Principles of Treatment

  1. This guidance is based on the best available evidence but use professional judgement and involve patients in management decisions.
  2. It is important to initiate antibiotics as soon as possible in severe infection.
  3. Where an empirical therapy has failed or special circumstances exist, microbiological advice can be obtained from tel 01324 566000
  4. Prescribe an antibiotic only when there is likely to be a clear clinical benefit.
  5. Consider a ‘No’ or ‘Back-up/Delayed’, antibiotic strategy for acute self-limiting upper respiratory tract infections,1A+ and mild UTI symptoms.
  6. Limit prescribing over the telephone to exceptional cases.
  7. Use simple generic antibiotics if possible. Avoid broad spectrum antibiotics (eg. co-amoxiclav, quinolones and cephalosporins) when narrow spectrum antibiotics remain effective, as they increase risk of Clostridium difficile, MRSA and resistant UTIs.
  8. A dose and duration of treatment for adults is usually suggested, but may need modification for age, weight and renal function. In severe or recurrent cases consider a larger dose or longer course.                                       
  9. Child doses are provided when appropriate and can be accessed through the childrens BNF.                                                                               
  10. Please refer to BNF for further dosing and interaction information (e.g. interaction between macrolides and statins) if needed and please check for hypersensitivity.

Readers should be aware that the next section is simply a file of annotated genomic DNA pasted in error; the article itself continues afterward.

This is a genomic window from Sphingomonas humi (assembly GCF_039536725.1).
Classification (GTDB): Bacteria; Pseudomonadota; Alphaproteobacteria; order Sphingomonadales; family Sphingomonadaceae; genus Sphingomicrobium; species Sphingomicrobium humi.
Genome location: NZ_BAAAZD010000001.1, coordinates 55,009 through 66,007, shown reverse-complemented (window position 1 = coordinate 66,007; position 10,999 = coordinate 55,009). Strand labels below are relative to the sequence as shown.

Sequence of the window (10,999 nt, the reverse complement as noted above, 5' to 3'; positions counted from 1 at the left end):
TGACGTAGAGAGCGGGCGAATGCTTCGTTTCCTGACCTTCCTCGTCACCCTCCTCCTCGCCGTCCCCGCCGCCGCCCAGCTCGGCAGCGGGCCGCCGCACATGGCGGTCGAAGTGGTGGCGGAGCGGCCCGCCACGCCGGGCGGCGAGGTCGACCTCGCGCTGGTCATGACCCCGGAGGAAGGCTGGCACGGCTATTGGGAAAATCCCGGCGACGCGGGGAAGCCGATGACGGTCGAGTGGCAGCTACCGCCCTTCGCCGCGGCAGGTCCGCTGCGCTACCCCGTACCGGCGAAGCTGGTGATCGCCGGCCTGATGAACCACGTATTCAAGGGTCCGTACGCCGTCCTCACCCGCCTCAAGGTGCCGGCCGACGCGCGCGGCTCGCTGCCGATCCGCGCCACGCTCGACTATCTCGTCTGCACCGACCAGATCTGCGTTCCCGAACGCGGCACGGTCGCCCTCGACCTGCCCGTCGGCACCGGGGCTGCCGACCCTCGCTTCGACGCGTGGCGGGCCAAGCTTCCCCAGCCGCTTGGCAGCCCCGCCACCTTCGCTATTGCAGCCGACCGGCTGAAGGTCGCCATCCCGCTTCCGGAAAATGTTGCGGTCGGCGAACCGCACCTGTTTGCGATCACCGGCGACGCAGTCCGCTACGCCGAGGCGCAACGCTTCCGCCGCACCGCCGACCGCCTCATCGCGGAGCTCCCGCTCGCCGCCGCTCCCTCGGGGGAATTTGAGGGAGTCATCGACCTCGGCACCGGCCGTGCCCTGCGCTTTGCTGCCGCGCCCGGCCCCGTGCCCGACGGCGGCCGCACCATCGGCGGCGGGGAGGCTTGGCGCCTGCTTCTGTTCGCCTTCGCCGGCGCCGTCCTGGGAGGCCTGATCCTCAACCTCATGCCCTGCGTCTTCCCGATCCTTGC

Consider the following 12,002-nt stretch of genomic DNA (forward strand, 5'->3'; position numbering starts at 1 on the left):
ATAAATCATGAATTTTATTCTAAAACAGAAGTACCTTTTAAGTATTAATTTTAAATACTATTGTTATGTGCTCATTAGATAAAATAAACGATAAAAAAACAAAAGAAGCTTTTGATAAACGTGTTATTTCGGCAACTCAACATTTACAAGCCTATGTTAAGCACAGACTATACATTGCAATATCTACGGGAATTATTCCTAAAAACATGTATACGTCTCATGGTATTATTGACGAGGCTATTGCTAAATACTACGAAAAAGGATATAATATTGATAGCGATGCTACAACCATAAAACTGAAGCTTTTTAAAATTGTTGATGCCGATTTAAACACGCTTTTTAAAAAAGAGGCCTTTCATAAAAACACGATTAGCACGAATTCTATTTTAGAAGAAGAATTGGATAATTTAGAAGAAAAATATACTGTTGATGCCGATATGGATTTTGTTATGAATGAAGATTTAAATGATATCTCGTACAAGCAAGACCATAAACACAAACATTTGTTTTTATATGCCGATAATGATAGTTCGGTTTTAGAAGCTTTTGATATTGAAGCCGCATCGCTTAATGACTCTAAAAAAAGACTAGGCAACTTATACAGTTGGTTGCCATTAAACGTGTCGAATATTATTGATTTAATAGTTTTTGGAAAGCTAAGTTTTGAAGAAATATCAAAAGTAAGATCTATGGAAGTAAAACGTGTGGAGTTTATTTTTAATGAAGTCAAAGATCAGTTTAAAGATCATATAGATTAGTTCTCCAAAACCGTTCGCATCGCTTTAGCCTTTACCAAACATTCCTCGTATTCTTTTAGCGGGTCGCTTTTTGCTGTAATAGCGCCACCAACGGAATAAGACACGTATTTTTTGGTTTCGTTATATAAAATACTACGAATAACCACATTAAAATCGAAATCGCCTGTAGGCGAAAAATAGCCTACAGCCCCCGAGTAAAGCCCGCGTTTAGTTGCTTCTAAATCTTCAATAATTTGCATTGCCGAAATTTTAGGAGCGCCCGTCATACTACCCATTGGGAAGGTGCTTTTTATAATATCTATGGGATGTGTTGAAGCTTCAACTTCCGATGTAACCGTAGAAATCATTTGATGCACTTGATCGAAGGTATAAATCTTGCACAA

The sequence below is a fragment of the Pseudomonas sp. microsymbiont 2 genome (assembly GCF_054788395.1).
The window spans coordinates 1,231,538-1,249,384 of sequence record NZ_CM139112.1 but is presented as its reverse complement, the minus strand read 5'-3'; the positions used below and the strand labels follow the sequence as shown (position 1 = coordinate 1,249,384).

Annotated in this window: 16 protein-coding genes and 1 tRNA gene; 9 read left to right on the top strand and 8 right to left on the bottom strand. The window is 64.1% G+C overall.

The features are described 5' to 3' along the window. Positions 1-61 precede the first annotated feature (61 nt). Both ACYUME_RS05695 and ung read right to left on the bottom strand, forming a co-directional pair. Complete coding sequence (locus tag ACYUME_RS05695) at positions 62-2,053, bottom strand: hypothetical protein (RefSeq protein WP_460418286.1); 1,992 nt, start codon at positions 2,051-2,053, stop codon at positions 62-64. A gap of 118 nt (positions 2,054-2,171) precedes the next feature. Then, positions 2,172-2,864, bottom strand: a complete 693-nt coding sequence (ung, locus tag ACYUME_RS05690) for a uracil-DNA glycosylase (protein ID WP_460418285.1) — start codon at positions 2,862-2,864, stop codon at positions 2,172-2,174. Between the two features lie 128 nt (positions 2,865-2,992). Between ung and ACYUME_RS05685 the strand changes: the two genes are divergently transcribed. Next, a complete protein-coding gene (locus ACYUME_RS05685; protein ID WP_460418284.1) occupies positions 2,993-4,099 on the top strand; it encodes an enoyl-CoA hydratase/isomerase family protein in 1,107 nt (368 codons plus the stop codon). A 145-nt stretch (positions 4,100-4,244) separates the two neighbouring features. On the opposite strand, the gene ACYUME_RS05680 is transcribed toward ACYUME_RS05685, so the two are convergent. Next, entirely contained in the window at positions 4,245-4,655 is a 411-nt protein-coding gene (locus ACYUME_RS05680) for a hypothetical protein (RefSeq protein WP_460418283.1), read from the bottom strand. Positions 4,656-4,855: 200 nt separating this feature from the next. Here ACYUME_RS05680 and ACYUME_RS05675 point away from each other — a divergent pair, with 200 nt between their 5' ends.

11. Lower threshold for antibiotics in immunocompromised or those with multiple morbidities; consider culture and seek advice.
  12. Avoid widespread use of topical antibiotics (especially those agents also available as systemic preparations, e.g. fusidic acid).
  13. In pregnancy take specimens to inform treatment; where possible avoid tetracyclines, aminoglycosides, quinolones, high dose metronidazole (2 g) unless benefit outweighs risks. Short-term use of nitrofurantoin (at term, theoretical risk of neonatal haemolysis) is not expected to cause foetal problems. Trimethoprim is also unlikely to cause problems unless poor dietary folate intake or taking another folate antagonist eg antiepileptic.
  14. This guidance should not be used in isolation; it should be supported with patient information about back-up/delayed antibiotics, infection severity and usual duration, clinical staff education, and audits. Materials are available on the RCGP TARGET website.